ma tabakaGhassan Kanafani’s novella All That’s Left to You is more obviously allegorical than Men in the Sun and yet somehow also more complex, more psychological –  echoes of Faulkner’s The Sound and The Fury have been noted.

The story, probably too short to be a novella, tells the story of three characters – Hamid, his sister, Maryam and her husband, Zakaria. In the introduction, the narrator tells us that there are two other characters – Time and the Desert which work to build the powerful rhythm of the narrative through the contrast between the tick tock of a clock in in Maryam’s room, figured as Hamid’s footsteps across the space of the desert.The three narrators are Hamid, Maryam and the Desert. The action takes place in less than a day but with flashbacks. In practise the Desert narrator works as a third person narrator, and Hamid and Maryam’s voices overlap. Samir Dayal notes:

 Kanafani is perfectly aware of instances in which the reader’s credulity is tested. In an author’s note to the first story, for instance, he warns the reader about the lack of any “clear distinction between places and times which are far removed from each other, or indeed between places and times at a single moment.” As Kanafani goes on to say, “The difficulty implicit in making one’s way through a world which is jumbled in this fashion is one that is freely acknowledged.”

The three characters are living in Gaza as the story starts. Hamid and Maryam’s father is dead and their mother has moved to Beirut. At the beginning Zakaria is about to marry Maryam because she is pregnant. Their marriage infuriates Hamid who decides leave Gaza and cross the desert to Jordan. Zakaria, the only human character who never gets to narrate, is the symbol of betrayal and faithlessness. On one occasion a group of Palestinian youths is rounded up by the Israelis and asked about a man named Salim. No-one comes forward, till Zakaria says he knows who Salim is. At that point, Salim himself comes forward without waiting to be pulled out and is duly taken away and shot.

Hamid hates Zakaria for his betrayal and is nauseated by the thought of him marrying his sister, which the reader likely joins him in as it turns out Zakaria is already married and has five children. As Hamid is crossing the desert, Zakaria tells Maryam she should have an abortion, which she is reluctant to do. Her story and Hamids are told at the same time, interweaving, though seperated by time and space.

Hamid is still travelling when he comes across an Israeli soldier. He doesn’t know what to do with him, worrying that a patrol will come along. He tries to speak to him but, of course, the man does not speak Arabic and Hamid does not speak Hebrew. As Dayal notes:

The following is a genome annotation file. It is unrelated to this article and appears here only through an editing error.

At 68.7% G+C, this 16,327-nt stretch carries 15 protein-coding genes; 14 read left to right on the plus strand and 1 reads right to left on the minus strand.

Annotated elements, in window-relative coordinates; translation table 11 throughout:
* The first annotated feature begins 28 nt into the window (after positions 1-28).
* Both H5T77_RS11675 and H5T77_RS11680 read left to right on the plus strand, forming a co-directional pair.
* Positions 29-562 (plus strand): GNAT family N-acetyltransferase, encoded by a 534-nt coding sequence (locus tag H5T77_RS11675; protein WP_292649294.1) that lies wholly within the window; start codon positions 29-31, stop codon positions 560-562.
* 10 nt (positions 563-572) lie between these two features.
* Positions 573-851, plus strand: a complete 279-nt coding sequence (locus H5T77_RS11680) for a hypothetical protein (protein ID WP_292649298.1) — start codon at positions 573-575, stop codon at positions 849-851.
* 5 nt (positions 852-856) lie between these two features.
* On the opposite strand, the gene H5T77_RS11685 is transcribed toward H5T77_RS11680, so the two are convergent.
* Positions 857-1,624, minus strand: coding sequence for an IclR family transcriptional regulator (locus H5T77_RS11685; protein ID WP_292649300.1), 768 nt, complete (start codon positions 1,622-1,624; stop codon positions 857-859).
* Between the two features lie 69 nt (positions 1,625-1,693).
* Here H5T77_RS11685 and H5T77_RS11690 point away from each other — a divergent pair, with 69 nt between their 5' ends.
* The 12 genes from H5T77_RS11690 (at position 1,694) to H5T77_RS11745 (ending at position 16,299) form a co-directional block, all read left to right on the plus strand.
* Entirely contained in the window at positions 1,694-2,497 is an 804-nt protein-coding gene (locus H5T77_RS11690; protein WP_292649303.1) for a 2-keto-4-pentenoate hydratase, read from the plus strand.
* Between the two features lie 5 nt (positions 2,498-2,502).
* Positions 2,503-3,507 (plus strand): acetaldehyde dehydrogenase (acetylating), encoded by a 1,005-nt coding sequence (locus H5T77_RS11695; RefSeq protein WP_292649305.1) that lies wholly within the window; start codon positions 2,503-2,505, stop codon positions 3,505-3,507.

Unavoidably, they find that they are locked in a struggle. The only resolution to this symbolic impasse is violent death. The fateful convergence of Hamid’s life and the soldier’s is calculated, of course, to evoke the larger political resonance, that is to say the historical emnity between the Palestinians and the Israelis.

Edward Said in the foreword to Elias Khoury’s Little Mountain, compares Ghassan Kanadani’s novels Men in the Sun and All That’s Left to You usefully in terms of the disintegration of form:

Men in the Sun, Kanafani’s story of Palestinian loss and death is undermined as a narrative by the novel’s peculiarly disintegrating prose, in which within a group of two or three sentences time and place are in so relentlessly constant a state of flux that the reader is never absolutely certain where and when the story is taking place.

In What is Left for You, this technique is even more pronounced, so that even in one short paragraph multiple narrators speak without, so far as the reader is concerned, adequate markers, distinctions…and yet so definitely pronounced is the unhappy fate of the Palestinian characters depicted by Kanafani that a kind of aesthetic clarification, by which story, character and fate come jarringly together, occurs in their terrible encounter with it. In the earlier work the three refugees are asphyxiated in a tanker-truck on the Iraqi-Kuwaiti border, in the later novel Mariam stabs her abusive and bigamous husband while her brother Hamid faces an Israeli in a mortal encounter.

I was watching a lecture by Saree Makdisi on Excavating Memory in Jerusalem a while back and he was asked about the role of literature in the Palestine/Israel context during the Q&A. He gave Ghassan Kanafani as an example of how literature means thinking in more complex ways about the other, citing Returning to Haifa, which he interprets as sympathetic to “the other narrative.”

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